I’ve been following the evolution of the HTML5 standard for awhile. In particular, what the new standard might do for Web video. Christopher Harrington wrote a good summary of the state of affairs recently: “The State of HTML5 Video Sucks.”
The video tag is promising. I’ve built a few demo pages (see below) over the last year in order to explore this tag. Not all browsers support the tag fully. Implementation varies. And then there are competing video formats, namely h.264 and WebM to boot.
h.264 encoding works well in Adobe Premiere Pro, as well as other workflows. The latest release of Sorenson Squeeze encodes high-quality WebM, albeit extremely slowly. Premiere Pro CS 5.5 does not support WebM.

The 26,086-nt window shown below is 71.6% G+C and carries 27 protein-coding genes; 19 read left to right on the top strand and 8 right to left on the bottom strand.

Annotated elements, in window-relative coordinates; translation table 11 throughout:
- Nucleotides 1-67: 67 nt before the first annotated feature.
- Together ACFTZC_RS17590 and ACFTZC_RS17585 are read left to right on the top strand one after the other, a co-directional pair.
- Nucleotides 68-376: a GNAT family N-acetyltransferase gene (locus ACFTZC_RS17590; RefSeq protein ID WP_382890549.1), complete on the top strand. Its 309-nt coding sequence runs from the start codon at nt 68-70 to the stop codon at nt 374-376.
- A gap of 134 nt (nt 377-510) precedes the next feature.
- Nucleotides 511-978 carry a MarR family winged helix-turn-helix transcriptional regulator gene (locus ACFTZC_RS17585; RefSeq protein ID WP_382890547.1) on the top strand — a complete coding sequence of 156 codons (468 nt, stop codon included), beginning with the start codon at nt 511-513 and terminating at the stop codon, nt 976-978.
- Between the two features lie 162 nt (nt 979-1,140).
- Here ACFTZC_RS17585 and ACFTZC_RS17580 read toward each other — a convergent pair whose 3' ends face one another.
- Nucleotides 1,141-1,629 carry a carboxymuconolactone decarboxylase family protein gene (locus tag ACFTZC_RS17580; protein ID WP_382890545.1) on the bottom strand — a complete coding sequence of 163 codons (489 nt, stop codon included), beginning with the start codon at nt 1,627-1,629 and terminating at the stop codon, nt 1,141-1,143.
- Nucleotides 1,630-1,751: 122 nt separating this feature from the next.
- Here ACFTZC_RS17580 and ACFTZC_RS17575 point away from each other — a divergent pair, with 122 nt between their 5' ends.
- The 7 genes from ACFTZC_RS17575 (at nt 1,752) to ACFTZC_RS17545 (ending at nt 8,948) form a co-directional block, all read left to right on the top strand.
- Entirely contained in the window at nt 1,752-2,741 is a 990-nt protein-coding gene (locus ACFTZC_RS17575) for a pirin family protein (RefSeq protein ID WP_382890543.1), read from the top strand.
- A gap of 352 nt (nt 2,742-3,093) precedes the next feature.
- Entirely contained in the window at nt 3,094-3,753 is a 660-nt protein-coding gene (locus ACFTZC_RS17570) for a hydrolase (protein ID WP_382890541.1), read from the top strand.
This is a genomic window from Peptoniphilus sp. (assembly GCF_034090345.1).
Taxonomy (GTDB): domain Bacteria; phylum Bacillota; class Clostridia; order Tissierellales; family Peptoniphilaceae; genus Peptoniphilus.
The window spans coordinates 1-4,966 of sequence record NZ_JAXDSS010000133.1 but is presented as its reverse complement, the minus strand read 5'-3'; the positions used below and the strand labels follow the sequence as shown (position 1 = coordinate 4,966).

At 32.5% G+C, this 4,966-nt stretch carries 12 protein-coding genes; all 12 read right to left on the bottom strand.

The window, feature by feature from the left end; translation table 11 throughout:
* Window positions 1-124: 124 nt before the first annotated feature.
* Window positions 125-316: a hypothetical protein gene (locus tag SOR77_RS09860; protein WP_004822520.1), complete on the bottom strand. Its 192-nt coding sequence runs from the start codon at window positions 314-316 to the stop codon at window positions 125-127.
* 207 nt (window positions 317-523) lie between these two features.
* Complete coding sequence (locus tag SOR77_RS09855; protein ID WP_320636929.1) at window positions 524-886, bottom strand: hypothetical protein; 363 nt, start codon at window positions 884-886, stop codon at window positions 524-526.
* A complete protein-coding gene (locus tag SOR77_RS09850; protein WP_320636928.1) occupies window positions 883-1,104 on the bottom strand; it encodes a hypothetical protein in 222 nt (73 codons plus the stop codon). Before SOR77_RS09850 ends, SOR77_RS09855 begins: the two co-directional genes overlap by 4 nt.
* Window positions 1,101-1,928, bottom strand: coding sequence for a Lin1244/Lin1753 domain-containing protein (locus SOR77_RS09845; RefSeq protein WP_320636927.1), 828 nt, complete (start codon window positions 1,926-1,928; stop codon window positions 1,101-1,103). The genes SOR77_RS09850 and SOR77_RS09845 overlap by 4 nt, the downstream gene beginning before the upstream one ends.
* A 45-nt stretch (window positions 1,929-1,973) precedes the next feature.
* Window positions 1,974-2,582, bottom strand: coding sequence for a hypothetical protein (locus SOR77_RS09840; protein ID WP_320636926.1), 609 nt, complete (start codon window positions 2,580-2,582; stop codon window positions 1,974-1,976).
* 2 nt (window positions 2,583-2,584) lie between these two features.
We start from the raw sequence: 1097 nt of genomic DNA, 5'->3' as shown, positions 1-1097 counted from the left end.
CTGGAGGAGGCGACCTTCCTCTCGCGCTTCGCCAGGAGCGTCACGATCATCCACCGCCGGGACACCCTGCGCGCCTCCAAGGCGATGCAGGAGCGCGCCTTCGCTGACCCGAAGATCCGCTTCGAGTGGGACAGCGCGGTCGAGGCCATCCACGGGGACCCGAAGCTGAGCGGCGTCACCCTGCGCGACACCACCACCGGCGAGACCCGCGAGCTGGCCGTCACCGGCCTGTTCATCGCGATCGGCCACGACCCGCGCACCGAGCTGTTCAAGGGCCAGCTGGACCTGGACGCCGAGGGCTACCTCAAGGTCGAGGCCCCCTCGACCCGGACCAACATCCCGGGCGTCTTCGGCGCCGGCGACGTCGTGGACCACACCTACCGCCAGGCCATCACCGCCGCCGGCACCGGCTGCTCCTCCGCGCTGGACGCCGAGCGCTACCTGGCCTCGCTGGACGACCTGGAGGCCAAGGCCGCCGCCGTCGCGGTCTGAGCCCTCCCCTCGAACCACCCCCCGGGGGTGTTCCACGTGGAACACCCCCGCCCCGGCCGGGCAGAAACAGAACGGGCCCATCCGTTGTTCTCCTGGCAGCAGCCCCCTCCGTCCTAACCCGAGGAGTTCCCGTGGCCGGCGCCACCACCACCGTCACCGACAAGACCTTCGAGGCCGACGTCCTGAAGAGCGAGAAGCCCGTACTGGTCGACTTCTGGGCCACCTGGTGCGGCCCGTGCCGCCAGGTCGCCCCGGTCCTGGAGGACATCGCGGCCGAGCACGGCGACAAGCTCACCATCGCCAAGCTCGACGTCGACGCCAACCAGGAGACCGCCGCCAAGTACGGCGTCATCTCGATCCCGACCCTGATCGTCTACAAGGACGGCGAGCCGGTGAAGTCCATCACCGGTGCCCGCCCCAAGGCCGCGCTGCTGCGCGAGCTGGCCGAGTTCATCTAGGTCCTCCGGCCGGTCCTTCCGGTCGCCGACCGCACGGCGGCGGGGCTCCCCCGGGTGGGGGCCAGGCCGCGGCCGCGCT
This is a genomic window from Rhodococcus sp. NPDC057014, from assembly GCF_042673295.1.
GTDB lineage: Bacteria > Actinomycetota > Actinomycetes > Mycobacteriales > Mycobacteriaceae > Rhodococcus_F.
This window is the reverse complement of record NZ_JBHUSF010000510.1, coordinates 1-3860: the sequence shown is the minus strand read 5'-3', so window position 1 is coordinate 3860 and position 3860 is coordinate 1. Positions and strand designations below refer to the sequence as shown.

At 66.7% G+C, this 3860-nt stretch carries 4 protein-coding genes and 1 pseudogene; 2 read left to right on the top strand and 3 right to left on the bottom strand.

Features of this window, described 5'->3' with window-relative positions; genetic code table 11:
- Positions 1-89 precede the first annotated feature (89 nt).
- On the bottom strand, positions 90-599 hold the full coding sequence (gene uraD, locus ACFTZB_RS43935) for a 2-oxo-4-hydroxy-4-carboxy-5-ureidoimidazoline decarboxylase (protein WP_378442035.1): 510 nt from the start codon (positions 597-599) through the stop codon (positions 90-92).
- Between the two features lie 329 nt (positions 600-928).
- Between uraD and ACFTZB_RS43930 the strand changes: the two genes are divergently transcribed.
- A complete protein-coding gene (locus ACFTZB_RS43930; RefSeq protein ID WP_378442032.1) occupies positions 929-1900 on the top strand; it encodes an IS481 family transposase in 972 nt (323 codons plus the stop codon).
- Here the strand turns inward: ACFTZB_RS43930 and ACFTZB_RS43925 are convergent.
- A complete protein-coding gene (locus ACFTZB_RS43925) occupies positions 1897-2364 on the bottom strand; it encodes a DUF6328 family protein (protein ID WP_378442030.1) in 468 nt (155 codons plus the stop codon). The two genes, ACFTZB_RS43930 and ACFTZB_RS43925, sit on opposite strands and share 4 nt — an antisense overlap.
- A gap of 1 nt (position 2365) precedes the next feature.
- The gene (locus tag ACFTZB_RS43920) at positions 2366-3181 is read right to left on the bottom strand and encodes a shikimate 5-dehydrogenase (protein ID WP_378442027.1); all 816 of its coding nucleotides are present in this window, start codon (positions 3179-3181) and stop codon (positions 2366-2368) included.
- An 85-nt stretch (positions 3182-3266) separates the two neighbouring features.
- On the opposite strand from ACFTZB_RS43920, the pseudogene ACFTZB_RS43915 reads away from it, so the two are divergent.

Harrington confirmed what I’d found regarding inconsistent buffering; but, in particular, that: “Some browsers don’t even properly follow the parameters passed in the video tag. Safari, for example, will automatically download the entire video when the web page is loaded, even if you explicitly set auto-buffering to ‘false’.”
That leaves Flash as the stand-by. Cooliris does not even support h.264. So, I used some encoded flv files to demonstrate a video wall.
What I mostly look forward to, eventually, is being able to design artful video galleries, showcases, carousels, walls without worrying about plug-ins and browsers.